A special feature of the quasi-tailless control mode provides the option to use the rudder to both destabilize and to emulate the effects of another yaw-control device. Such non-rudder aerodynamic controls, Ross points out, are likely to be part of an aircraft designed to be tailless.
Historic flight. On March 17, 1994, the X-31 climbed to 37,000 feet above the desert floor of Edwards Air Force Base, accelerated to Mach 1.2, and engaged the quasi-tailless mode-a significant first in aviation history. The degree of tail removal was increased incrementally up to full tail off. Performing maneuvers, including 2g turns, the aircraft responded well.
Quasi-tailless experiments at subsonic cruise speeds, and at low approach and landing speeds, will be the next step. These tests will allow investigation of the relationship between degree of destabilization, aggressiveness of maneuver, and aerodynamic yaw control required at selected flight test points. A new control law version that incorporates added logic to emulate a tailless aircraft throughout the entire X-31 flight envelope will follow. The new version will add thrust control of the engine to the thrust-vector control, further enhancing aircraft response in the quasi-tailless mode.
After all quasi-tailless flight data have been evaluated, the X-31 will proceed with the next step in the follow-on program: physically reducing the size of the present vertical tail and rudder. Ability to control the aircraft should thrust vectoring fail will determine the new size of the tail and rudder. These tests will verify the quasi-tailless results with flight data from a truly destabilized airframe.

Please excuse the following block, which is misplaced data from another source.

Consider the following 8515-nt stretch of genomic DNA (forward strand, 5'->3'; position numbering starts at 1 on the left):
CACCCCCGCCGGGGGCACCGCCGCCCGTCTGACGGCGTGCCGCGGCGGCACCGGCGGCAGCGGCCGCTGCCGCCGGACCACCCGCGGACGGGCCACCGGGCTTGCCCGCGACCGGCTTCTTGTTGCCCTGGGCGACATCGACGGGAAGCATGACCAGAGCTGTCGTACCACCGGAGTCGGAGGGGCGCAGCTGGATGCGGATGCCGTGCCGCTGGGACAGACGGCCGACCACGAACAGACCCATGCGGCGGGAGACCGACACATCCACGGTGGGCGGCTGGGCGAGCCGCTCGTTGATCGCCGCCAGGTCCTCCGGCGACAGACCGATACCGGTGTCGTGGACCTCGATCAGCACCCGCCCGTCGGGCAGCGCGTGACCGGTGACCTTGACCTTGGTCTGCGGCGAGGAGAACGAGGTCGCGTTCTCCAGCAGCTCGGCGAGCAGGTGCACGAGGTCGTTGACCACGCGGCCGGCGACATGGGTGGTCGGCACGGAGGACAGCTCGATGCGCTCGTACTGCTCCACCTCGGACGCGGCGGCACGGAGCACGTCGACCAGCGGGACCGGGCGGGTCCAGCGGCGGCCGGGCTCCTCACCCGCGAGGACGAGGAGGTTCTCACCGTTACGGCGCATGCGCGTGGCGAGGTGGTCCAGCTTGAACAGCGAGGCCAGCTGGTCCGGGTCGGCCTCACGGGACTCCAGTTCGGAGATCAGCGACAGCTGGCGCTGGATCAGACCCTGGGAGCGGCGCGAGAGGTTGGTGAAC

Finally, after installation of a deployable/retractable stabilization and control device, such as a flip-up, all-moving vertical fin, plans call for removing the vertical tail completely.
Where does this all lead? Post-stall performance has already attracted the attention of air forces around the world. Now, the possibility of replacing aircraft surfaces with vectored thrust capability promises substantial reduction in aircraft weight, aerodynamic drag, fuel consumption, and radar signature. While the latter is important to military personnel, less weight, drag, and fuel consumption are of significant interest to the commercial airline industry.
Militarily or commercially, if the results prove as good as they look, the X-31 program could eventually result in increased employment for aerospace engineers worldwide.